Older and 'staying at home' during lockdown: informal care receipt during the COVID-19 pandemic amongst people aged 70 and over in the UK [post]

Maria Evamdrou, Jane Falkingham, Min Qin, Athina Vlachantoni
2020 unpublished
On 23 March 2020 the UK went into lockdown in an unprecedented step to attempt to limitthe spread of coronavirus. Government advice at that time was that all older people aged 70and over should stay at home and avoid any contact with non-household members. This studyuses new data from the Understanding Society COVID 19 survey collected in April 2020,linked to Understanding Society Wave 9 data collected in 2018/19, in order to examine theextent of support received by individuals aged 70 and over
more » ... in the first four weeks oflockdown from family, neighbours or friends not living in the same household, and how thatsupport had changed prior to the outbreak of the coronavirus pandemic. The researchdistinguishes between different types of households as, given with guidance not to leavehome and not to let others into the household, those older people living alone or living onlywith a partner also aged 70 and above are more likely to be particularly vulnerable. Theresults highlight both positive news alongside causes for concern. The receipt of assistancewith Instrumental Activities of Daily Living (IADLs), especially shopping, has increasedparticularly among those living alone or with an older partner, reflecting the rise ofvolunteering and community action during this period. However, not all older people reporteda rise, and the majority reported 'no change', in the support received. Moreover, amongstthose older people reporting that they required support with at least one Activity of DailyLiving (ADL) task prior to the pandemic, around one-quarter reported receiving no care fromoutside the household and one-in-ten of those with two or more ADL care needs reportedreceiving less help than previously. Although formal home care visits have continued duringthe pandemic to those who have been assessed by the local government to be in need, it isimportant to acknowledge that some older people risk not having the support they need.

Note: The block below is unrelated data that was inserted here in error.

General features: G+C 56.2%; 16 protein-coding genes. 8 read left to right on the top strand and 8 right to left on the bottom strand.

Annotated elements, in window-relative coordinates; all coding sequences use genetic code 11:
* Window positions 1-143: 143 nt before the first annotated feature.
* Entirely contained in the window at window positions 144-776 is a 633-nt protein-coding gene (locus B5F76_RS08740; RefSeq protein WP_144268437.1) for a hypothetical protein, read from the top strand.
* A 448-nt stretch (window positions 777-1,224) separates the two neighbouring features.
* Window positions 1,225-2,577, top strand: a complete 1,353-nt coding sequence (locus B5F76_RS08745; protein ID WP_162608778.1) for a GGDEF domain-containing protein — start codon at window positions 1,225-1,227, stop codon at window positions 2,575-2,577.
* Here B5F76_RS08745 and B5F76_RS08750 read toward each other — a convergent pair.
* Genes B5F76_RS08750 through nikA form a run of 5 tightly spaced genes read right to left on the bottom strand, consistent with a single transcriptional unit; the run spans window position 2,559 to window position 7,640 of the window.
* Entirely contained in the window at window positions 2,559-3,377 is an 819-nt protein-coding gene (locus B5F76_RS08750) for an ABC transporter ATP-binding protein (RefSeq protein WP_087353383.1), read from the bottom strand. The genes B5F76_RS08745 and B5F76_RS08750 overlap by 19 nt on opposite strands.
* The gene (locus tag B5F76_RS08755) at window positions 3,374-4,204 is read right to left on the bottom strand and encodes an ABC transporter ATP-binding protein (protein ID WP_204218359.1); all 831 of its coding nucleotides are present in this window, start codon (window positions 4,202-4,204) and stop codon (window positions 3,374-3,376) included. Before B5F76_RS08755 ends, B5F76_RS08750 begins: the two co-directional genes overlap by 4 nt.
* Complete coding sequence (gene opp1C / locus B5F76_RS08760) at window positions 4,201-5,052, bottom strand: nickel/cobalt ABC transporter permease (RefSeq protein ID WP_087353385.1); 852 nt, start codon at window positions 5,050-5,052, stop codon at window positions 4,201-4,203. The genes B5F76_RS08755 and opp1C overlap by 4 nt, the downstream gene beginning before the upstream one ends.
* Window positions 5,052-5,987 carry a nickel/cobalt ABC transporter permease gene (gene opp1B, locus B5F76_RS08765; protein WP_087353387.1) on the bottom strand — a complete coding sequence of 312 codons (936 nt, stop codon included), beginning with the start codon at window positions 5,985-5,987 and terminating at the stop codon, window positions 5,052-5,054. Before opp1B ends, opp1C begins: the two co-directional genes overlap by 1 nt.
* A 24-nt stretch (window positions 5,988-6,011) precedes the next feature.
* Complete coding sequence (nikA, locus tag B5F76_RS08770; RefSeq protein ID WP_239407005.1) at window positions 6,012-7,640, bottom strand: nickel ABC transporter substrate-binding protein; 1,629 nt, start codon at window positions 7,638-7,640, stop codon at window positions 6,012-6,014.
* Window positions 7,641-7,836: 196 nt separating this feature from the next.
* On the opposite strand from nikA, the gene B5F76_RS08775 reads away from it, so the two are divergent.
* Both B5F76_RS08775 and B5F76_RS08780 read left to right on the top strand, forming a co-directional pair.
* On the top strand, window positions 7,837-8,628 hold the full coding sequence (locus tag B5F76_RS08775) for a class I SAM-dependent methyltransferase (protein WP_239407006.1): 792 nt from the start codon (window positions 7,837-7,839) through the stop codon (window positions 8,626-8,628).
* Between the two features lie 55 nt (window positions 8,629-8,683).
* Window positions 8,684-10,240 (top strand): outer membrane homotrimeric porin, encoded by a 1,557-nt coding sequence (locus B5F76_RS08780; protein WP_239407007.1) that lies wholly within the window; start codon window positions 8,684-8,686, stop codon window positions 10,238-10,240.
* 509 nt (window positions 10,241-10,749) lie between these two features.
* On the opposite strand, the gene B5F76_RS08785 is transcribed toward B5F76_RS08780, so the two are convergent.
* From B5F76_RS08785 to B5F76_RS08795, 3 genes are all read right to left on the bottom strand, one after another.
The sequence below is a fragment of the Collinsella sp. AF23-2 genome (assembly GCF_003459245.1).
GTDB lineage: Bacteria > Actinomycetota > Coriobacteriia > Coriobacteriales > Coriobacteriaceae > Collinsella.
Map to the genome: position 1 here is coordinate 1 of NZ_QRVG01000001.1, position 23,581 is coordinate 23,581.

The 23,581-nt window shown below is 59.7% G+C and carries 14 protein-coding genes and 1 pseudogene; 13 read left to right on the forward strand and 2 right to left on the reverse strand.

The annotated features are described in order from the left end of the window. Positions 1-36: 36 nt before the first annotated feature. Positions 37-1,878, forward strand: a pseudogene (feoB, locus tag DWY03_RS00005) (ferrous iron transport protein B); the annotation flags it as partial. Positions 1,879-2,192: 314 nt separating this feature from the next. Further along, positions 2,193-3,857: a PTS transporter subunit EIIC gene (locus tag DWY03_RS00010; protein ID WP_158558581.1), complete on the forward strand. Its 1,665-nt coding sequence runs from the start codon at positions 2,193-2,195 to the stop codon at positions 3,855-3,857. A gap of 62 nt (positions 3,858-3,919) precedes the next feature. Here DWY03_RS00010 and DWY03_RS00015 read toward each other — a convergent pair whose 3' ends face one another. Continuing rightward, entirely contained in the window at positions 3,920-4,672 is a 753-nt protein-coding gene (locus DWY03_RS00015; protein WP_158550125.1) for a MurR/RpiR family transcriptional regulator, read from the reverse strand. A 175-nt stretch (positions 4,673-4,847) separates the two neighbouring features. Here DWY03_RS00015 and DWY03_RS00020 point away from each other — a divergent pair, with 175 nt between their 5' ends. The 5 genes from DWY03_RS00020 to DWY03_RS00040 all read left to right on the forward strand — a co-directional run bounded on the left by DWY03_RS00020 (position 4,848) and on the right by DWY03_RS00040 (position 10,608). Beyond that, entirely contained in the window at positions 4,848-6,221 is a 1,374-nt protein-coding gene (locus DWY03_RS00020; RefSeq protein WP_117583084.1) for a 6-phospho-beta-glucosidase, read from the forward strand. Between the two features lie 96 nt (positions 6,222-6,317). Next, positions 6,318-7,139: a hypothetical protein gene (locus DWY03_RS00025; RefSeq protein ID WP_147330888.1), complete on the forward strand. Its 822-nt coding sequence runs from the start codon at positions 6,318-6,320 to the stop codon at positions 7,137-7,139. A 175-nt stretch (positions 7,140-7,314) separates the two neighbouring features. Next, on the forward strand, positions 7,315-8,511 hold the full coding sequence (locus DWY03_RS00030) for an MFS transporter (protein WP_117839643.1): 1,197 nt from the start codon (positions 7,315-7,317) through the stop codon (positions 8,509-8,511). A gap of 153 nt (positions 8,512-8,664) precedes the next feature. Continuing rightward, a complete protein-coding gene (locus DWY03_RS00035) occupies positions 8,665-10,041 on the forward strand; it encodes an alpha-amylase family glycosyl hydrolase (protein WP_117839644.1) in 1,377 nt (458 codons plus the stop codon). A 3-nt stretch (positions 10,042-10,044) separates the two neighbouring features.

doi:10.31235/osf.io/962dy fatcat:agy3kb5kerdtnam2isfdvzaaoq